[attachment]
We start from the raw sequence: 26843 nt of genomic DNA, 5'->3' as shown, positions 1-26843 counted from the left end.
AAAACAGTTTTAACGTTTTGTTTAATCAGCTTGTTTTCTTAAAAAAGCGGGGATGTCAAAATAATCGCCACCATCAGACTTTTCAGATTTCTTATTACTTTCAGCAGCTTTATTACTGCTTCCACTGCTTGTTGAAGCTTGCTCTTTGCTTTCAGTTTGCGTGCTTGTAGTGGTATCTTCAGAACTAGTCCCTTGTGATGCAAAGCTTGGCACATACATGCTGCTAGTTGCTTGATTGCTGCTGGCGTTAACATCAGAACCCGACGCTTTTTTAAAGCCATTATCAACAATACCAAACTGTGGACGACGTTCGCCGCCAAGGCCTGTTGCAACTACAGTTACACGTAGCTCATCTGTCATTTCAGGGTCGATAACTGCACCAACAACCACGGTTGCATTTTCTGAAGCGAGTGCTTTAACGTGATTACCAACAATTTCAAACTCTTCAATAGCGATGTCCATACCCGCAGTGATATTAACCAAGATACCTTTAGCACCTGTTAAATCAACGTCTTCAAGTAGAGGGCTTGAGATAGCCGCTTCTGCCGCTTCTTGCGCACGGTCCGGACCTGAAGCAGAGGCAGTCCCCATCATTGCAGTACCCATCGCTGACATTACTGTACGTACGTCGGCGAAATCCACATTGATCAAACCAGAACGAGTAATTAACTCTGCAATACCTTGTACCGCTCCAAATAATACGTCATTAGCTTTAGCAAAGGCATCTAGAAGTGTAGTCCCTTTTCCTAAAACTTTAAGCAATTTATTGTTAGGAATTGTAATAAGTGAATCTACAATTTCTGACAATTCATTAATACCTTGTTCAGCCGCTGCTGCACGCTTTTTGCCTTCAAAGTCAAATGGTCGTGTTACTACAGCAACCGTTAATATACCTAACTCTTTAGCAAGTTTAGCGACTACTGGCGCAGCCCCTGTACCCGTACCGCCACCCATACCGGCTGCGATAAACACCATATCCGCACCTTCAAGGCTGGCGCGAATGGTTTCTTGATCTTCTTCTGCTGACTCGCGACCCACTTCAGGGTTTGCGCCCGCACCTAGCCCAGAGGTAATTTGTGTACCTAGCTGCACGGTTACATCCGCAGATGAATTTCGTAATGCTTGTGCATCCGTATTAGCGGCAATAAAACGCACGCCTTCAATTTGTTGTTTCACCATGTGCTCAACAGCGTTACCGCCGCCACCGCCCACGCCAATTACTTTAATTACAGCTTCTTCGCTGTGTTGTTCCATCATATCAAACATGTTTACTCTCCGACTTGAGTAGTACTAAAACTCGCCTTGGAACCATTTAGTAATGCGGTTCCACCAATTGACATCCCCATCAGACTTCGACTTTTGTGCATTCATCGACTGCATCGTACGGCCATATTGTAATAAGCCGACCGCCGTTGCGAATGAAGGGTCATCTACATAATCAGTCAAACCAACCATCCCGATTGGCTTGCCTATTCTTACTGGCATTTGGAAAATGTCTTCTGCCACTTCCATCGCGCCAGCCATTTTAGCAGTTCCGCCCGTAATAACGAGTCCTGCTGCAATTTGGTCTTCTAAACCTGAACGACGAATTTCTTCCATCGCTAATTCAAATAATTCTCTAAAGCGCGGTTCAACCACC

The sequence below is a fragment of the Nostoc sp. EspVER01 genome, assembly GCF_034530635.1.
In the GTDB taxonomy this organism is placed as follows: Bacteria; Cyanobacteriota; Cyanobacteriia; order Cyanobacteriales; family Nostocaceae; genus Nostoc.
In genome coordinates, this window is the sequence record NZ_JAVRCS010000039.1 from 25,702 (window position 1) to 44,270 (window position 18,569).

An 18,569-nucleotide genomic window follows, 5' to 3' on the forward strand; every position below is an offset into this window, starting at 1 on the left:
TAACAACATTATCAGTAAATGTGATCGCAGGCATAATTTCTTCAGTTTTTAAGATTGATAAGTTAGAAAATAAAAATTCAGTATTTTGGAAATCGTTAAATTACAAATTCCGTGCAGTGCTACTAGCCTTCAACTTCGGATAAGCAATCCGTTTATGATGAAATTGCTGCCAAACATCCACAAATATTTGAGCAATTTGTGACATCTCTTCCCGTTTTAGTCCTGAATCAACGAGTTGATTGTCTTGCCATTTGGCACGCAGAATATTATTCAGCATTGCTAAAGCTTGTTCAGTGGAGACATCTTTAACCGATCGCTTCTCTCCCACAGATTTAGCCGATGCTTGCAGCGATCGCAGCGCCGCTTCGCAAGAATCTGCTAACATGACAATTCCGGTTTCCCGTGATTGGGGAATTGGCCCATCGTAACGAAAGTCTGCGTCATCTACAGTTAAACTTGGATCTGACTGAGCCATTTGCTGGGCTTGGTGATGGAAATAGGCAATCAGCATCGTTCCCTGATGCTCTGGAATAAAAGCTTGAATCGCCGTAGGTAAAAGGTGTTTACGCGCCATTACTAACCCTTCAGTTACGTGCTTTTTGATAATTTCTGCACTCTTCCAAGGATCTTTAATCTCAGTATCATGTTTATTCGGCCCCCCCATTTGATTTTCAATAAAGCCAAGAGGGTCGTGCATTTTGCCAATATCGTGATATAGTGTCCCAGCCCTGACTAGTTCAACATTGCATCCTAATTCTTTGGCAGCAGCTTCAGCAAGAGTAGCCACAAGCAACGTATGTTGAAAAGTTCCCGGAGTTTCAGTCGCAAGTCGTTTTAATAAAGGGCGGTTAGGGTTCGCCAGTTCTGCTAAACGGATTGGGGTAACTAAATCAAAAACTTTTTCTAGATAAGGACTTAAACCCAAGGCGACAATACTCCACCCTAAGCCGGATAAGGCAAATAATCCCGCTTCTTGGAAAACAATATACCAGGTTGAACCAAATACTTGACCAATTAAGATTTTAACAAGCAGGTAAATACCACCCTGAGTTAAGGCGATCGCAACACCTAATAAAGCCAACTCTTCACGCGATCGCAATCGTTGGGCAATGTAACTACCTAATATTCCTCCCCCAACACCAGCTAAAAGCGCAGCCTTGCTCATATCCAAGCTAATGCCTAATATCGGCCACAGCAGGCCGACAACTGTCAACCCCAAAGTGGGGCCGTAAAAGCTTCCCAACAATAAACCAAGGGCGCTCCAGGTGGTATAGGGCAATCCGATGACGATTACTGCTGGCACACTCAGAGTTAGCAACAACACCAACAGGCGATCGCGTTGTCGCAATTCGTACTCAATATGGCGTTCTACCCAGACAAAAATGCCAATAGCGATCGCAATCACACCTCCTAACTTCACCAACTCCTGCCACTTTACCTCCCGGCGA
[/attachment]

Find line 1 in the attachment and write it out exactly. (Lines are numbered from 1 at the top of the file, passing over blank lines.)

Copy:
We start from the raw sequence: 26843 nt of genomic DNA, 5'->3' as shown, positions 1-26843 counted from the left end.